Working women in Greece are paid an average of 15% less than men; the same percentage on an EU level is 16.4%. This was highlighted by European Commission data on the wage gap between men and women in the EU. The data was released today on the occasion of the European Equal Pay Day organized on February 28, for the fourth consecutive year.
The Commission noted that the most recent figures show that in 2012, the difference in wages between men and women remained stagnant at 16.4% on EU average, compared to 2011. The data also indicated stagnation after a slight downward trend during recent years, as in previous years the percentage was around 17% or higher.
This slight decline is explained, according to the Commission, by factors such as the increasing percentage of women with higher education and the biggest impact of the economic crisis in certain male-dominated sectors such as construction and engineering. Therefore, the change is not only due to the improvement of wages and working conditions for women.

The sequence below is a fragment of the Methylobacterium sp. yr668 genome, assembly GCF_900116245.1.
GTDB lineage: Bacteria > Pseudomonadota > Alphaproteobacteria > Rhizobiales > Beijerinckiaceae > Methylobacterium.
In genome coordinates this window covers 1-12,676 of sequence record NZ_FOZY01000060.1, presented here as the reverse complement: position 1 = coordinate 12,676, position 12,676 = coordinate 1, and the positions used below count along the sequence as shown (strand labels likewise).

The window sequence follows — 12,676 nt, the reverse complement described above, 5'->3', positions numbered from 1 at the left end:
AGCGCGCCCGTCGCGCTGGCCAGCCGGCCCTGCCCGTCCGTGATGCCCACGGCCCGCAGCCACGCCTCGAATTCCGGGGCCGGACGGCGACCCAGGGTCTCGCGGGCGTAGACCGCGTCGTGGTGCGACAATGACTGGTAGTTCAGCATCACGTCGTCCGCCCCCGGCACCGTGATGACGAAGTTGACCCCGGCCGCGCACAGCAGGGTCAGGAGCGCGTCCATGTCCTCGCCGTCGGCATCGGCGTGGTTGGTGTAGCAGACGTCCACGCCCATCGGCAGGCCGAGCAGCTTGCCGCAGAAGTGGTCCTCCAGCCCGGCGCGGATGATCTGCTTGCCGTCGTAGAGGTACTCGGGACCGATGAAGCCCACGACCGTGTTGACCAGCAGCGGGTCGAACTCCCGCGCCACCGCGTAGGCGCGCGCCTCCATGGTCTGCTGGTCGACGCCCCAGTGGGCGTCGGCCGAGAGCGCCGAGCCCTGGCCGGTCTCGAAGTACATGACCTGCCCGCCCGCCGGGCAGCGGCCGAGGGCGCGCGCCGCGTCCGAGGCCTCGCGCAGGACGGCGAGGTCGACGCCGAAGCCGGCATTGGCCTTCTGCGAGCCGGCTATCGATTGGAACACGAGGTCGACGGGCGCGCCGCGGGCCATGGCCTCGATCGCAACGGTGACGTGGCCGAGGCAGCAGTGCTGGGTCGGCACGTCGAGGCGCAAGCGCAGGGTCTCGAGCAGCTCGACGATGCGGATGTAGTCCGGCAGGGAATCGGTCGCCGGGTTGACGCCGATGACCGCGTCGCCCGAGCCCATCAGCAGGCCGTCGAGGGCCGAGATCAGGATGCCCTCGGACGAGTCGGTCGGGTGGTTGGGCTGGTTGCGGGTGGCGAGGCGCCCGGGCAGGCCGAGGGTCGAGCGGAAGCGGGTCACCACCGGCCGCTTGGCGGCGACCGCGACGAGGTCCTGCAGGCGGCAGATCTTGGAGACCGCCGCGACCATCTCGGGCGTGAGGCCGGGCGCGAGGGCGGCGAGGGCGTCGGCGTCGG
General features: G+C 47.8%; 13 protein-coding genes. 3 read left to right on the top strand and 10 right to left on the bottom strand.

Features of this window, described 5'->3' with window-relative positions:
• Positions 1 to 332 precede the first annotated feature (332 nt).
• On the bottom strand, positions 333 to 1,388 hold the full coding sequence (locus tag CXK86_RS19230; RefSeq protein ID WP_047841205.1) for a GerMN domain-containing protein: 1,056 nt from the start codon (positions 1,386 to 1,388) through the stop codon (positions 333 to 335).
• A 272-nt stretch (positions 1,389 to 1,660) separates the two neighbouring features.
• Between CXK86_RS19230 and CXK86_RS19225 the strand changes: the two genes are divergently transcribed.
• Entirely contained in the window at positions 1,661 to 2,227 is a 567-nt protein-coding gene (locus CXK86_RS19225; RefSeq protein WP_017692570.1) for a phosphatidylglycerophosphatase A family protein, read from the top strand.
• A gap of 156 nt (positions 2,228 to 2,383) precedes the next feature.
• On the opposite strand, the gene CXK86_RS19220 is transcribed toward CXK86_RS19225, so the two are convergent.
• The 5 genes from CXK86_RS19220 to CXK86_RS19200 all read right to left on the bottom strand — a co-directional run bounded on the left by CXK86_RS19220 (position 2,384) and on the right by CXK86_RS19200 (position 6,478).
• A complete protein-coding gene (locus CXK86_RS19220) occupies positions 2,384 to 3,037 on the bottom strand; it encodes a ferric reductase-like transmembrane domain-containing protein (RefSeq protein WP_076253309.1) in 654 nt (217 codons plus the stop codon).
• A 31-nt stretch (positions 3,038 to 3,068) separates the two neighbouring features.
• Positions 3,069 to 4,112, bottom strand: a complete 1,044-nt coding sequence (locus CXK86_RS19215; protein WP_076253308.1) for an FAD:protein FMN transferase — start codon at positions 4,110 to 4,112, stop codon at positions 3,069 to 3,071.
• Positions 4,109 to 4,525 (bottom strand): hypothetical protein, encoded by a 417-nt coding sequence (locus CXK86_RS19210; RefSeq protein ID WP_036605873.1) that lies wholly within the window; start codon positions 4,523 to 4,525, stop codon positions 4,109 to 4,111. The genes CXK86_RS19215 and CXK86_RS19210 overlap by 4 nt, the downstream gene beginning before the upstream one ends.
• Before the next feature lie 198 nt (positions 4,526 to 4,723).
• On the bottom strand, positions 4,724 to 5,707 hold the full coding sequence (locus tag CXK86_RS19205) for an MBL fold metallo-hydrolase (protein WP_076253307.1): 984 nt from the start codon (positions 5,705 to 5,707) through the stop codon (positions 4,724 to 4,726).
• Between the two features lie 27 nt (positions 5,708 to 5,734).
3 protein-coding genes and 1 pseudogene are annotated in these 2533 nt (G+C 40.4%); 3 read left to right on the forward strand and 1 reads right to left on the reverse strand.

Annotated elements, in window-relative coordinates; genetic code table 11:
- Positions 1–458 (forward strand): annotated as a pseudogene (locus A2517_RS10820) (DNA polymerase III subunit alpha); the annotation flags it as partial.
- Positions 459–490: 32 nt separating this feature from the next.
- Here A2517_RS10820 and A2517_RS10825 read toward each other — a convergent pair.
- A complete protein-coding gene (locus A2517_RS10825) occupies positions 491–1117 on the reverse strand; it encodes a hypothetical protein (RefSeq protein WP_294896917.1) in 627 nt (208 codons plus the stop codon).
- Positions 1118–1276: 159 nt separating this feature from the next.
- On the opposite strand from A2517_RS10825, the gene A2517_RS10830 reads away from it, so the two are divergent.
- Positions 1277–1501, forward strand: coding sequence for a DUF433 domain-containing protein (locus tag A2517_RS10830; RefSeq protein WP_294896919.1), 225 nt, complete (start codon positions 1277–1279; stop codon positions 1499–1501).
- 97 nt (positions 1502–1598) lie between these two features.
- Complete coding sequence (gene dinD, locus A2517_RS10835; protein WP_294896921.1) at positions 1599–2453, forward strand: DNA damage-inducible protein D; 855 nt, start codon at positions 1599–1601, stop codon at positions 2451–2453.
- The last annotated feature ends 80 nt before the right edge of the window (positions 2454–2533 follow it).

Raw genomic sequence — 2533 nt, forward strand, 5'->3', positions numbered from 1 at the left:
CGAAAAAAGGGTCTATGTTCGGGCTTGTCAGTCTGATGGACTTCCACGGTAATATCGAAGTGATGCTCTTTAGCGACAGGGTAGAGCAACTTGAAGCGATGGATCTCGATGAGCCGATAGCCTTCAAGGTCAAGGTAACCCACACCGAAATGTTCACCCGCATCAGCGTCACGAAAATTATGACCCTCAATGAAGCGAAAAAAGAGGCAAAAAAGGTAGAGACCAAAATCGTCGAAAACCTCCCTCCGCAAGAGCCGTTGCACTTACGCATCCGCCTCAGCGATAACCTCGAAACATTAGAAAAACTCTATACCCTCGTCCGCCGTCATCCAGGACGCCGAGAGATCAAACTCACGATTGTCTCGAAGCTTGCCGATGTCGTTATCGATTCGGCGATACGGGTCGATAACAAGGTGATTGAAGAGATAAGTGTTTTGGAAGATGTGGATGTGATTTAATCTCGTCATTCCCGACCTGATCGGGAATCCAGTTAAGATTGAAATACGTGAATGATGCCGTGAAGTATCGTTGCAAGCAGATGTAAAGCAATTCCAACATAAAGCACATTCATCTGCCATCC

The Commission also stressed that some obstacles to equal pay have to do with the lack of transparency in pay systems and the lack of legal clarity regarding the definition of work of equal value.
Furthermore, another obstacle is the fact that employees do not have all necessary information to successfully claim equal pay or data concerning the categorization of employees and the salaries corresponding to each category.
The Commission is currently considering alternative courses of action to improve pay transparency and address the salary gap between men and women.